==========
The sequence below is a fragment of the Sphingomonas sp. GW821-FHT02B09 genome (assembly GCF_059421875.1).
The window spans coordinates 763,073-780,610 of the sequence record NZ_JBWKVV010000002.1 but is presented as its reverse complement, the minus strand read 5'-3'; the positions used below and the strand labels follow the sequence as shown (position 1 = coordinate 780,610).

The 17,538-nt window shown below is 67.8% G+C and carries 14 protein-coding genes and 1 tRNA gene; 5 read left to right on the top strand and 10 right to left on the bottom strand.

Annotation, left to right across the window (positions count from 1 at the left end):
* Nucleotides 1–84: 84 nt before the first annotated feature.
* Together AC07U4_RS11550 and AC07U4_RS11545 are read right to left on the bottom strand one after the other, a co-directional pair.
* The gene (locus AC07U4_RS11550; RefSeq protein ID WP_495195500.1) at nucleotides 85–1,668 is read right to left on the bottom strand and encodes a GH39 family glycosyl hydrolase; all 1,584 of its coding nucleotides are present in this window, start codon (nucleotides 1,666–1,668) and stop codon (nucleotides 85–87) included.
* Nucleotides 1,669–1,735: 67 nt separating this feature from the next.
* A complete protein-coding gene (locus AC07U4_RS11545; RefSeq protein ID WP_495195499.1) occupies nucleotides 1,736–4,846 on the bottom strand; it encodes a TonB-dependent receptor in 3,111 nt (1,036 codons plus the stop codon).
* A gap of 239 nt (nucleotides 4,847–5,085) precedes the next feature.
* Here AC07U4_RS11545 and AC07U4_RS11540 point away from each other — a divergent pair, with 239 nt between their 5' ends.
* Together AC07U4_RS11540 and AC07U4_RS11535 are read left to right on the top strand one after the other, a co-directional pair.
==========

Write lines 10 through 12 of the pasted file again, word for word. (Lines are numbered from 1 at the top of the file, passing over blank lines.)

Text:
* A gap of 239 nt (nucleotides 4,847–5,085) precedes the next feature.
* Here AC07U4_RS11545 and AC07U4_RS11540 point away from each other — a divergent pair, with 239 nt between their 5' ends.
* Together AC07U4_RS11540 and AC07U4_RS11535 are read left to right on the top strand one after the other, a co-directional pair.